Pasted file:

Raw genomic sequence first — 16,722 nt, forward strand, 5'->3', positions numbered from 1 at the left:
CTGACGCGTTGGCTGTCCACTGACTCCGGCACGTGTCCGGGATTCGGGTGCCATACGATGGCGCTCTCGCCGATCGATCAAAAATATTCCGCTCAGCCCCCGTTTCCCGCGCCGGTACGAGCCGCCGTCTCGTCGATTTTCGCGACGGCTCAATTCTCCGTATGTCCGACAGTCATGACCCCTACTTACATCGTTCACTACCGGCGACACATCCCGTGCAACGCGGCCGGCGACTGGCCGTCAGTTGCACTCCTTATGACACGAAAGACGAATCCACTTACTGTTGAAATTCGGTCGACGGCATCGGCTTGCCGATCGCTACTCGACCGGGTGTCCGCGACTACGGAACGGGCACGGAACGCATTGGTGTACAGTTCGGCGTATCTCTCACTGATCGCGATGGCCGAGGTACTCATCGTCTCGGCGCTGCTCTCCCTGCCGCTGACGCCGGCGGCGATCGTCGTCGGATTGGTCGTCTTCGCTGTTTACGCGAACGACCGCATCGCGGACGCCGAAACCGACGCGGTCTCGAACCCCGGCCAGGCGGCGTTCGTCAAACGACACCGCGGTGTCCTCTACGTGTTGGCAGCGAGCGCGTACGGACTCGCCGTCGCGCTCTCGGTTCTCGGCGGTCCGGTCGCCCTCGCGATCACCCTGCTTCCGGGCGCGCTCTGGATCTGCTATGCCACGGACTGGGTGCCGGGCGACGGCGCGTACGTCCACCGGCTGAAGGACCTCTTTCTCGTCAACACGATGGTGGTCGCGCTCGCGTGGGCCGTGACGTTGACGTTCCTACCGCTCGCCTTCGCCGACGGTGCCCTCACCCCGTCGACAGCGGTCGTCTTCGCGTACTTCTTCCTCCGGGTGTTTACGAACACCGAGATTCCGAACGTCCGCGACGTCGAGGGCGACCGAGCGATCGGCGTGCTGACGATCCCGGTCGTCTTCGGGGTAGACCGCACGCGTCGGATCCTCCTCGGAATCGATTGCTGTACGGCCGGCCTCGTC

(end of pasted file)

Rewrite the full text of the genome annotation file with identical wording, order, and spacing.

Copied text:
Raw genomic sequence first — 16,722 nt, forward strand, 5'->3', positions numbered from 1 at the left:
CTGACGCGTTGGCTGTCCACTGACTCCGGCACGTGTCCGGGATTCGGGTGCCATACGATGGCGCTCTCGCCGATCGATCAAAAATATTCCGCTCAGCCCCCGTTTCCCGCGCCGGTACGAGCCGCCGTCTCGTCGATTTTCGCGACGGCTCAATTCTCCGTATGTCCGACAGTCATGACCCCTACTTACATCGTTCACTACCGGCGACACATCCCGTGCAACGCGGCCGGCGACTGGCCGTCAGTTGCACTCCTTATGACACGAAAGACGAATCCACTTACTGTTGAAATTCGGTCGACGGCATCGGCTTGCCGATCGCTACTCGACCGGGTGTCCGCGACTACGGAACGGGCACGGAACGCATTGGTGTACAGTTCGGCGTATCTCTCACTGATCGCGATGGCCGAGGTACTCATCGTCTCGGCGCTGCTCTCCCTGCCGCTGACGCCGGCGGCGATCGTCGTCGGATTGGTCGTCTTCGCTGTTTACGCGAACGACCGCATCGCGGACGCCGAAACCGACGCGGTCTCGAACCCCGGCCAGGCGGCGTTCGTCAAACGACACCGCGGTGTCCTCTACGTGTTGGCAGCGAGCGCGTACGGACTCGCCGTCGCGCTCTCGGTTCTCGGCGGTCCGGTCGCCCTCGCGATCACCCTGCTTCCGGGCGCGCTCTGGATCTGCTATGCCACGGACTGGGTGCCGGGCGACGGCGCGTACGTCCACCGGCTGAAGGACCTCTTTCTCGTCAACACGATGGTGGTCGCGCTCGCGTGGGCCGTGACGTTGACGTTCCTACCGCTCGCCTTCGCCGACGGTGCCCTCACCCCGTCGACAGCGGTCGTCTTCGCGTACTTCTTCCTCCGGGTGTTTACGAACACCGAGATTCCGAACGTCCGCGACGTCGAGGGCGACCGAGCGATCGGCGTGCTGACGATCCCGGTCGTCTTCGGGGTAGACCGCACGCGTCGGATCCTCCTCGGAATCGATTGCTGTACGGCCGGCCTCGTC